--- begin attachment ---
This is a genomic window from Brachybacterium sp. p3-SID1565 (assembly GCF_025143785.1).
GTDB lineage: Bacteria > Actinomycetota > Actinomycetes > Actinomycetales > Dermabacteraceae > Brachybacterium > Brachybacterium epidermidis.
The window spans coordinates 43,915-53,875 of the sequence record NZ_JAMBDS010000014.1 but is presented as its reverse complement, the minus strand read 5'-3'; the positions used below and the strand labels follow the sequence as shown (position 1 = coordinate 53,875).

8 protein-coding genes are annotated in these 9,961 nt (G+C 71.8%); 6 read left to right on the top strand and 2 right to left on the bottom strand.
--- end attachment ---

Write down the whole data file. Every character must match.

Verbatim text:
This is a genomic window from Brachybacterium sp. p3-SID1565 (assembly GCF_025143785.1).
GTDB lineage: Bacteria > Actinomycetota > Actinomycetes > Actinomycetales > Dermabacteraceae > Brachybacterium > Brachybacterium epidermidis.
The window spans coordinates 43,915-53,875 of the sequence record NZ_JAMBDS010000014.1 but is presented as its reverse complement, the minus strand read 5'-3'; the positions used below and the strand labels follow the sequence as shown (position 1 = coordinate 53,875).

8 protein-coding genes are annotated in these 9,961 nt (G+C 71.8%); 6 read left to right on the top strand and 2 right to left on the bottom strand.